I am currently in the planning stages of a home network and i am trying to lock in a good server setup.
Right now i am wanting to run 1 x Linux server (VM), 1 x Windows 2012R2 server (VM) and free nas.
So my question is what setup do you guys think would work best?
I am currently considering a few options.
Free NAS running native on the hardware and using jails to run the VM servers.
Using a bare metal Hypervisor (ESXi) to run all 3 environments as VMs. Setting aside small partitions for the linux/windows servers and having Free NAS use the rest.
P.S. I already have windows server licenses so there is no extra cost there :)
Are VMs easy to set up on free NAS or should I go with option 2? Let me know if you want more details on my planned setup.
might be a good idea to actually post what you want to do. saying you created 3 VM's of which one would most likely be a fileserver is great but says little in the end and we can't telepathically look into your brain ;)
I'm sure you can run freenas as a VM, but I've heard that you shouldn't. Not sure how well running VMs on freenas works either.
It might be easier to set up a linux server to use as your NAS as well as running your VMs.
What i am looking for at the end of the day is the following.
- File server/SAMBA server
- DLNA/XBMC server
- Misc hosting. (Teamspeak server, game servers ect)
Apparently running VMs in Freenas was only introduced recently anyway so one would assume that it won't be 100% reliable yet. If I don't have to use Freenas I won't.
I'm thinking that I will go with this idea instead as it will simplify the process.
Thanks Dexter :)
I've played around with open media vault which is a linux based NAS OS, it has a webui like freenas but it's pretty much running on top of a standard debian install so you can do anything with it that you can do with debian. Of course if you don't want the webui you can set up samba and whatever file system you want on any version of linux.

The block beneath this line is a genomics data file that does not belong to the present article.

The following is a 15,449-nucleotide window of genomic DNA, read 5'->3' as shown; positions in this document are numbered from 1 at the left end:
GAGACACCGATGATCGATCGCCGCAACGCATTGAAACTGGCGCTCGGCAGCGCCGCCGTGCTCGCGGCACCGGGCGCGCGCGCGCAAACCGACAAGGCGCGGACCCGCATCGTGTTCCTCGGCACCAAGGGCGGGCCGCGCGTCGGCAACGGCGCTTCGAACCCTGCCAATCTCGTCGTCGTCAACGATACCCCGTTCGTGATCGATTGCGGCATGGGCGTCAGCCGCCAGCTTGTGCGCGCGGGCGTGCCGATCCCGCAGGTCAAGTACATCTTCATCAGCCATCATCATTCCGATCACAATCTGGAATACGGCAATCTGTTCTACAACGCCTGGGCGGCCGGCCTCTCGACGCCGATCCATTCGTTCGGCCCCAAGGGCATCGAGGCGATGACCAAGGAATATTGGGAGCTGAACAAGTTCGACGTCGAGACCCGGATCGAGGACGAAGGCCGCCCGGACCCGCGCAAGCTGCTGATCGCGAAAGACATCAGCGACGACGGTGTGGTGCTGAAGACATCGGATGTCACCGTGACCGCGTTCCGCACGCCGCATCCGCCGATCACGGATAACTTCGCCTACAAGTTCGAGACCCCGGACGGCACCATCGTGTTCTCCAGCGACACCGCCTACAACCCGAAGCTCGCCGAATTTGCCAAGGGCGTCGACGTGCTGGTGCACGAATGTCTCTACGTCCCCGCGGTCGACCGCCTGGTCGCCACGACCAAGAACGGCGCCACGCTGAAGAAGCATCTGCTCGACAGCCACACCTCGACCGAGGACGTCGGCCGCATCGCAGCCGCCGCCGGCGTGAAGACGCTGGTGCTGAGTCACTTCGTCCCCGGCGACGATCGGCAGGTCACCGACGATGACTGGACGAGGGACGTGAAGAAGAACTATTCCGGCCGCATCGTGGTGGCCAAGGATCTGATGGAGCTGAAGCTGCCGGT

Thanks I will check it out. Also would it be fine to run as a VM on top of a bare metal hypervisor (VMWare ESXi)?
I'm just thinking that backup&recovery as well as migration to new hardware will be easier if I can make every server a VM.
KVM on linux is pretty much the same as a bare metal hypervisor, so you can use linux as your file server and VM server. But it should work fine to run your file server as a VM, although I think it would probably be better to run it on the host system so that it has direct access to the disks.
Alright I will give it a try.
What you need is ProxMox @wendell did a video ages ago but it is still great. Recently I used it in a deployment and is was bliss. Plus web based management is always a plus for your multiple VM's. For storage if you are wanting a home lab I would look at Deep Discount Servers for good cheap rack mounted servers or use one of @wendell 's ITX/integrated board reviews and go to newegg and build out a server. It'll be more rack space taken up but you really should isolate storage in another machine especially if you want to stick with FreeNAS because you can dedicate an entire RAM selection and processor for ZFS and your ProxMox VM host can be free to run your other machines.
I am looking at doing something similar and I came to the conclusion that it would be better to just build a VM server and a dedicated Nas with freenas. I know that that solution is more expensive but if one of your servers fails the data on the other will be safe. And you should not run freeNAS as a VM
What I was thinking for backups was a usb3 raid enclosure as a DAS solution. If i can set up ProxMox to backup the VM servers to the DAS then that would be ideal. From what I can tell you can get a dual bay usb raid enclosure for much less than having a dedicated NAS.
However I also understand that some people need a dedicated NAS.
tl;dr ProxMox hosting VMs which are backed up to DAS RAID storage.
Something like this for the RAID enclosure http://www.pccasegear.com/index.php?main_page=product_info&cPath=210_177_287&products_id=25121
Well if you are ditching the need of FreeNAS then your solution sould work great! I think the only thing you may want to do is have that NAS running in RAID 1 OR RAID 0 with a secondary master backup on a seperate USB storage device like a massive WD drive and just take snapshots of the entire network so in the event of a certain locker virus or maybe a power surge you have redundancy on your backups and data still saving without a dedicated NAS box.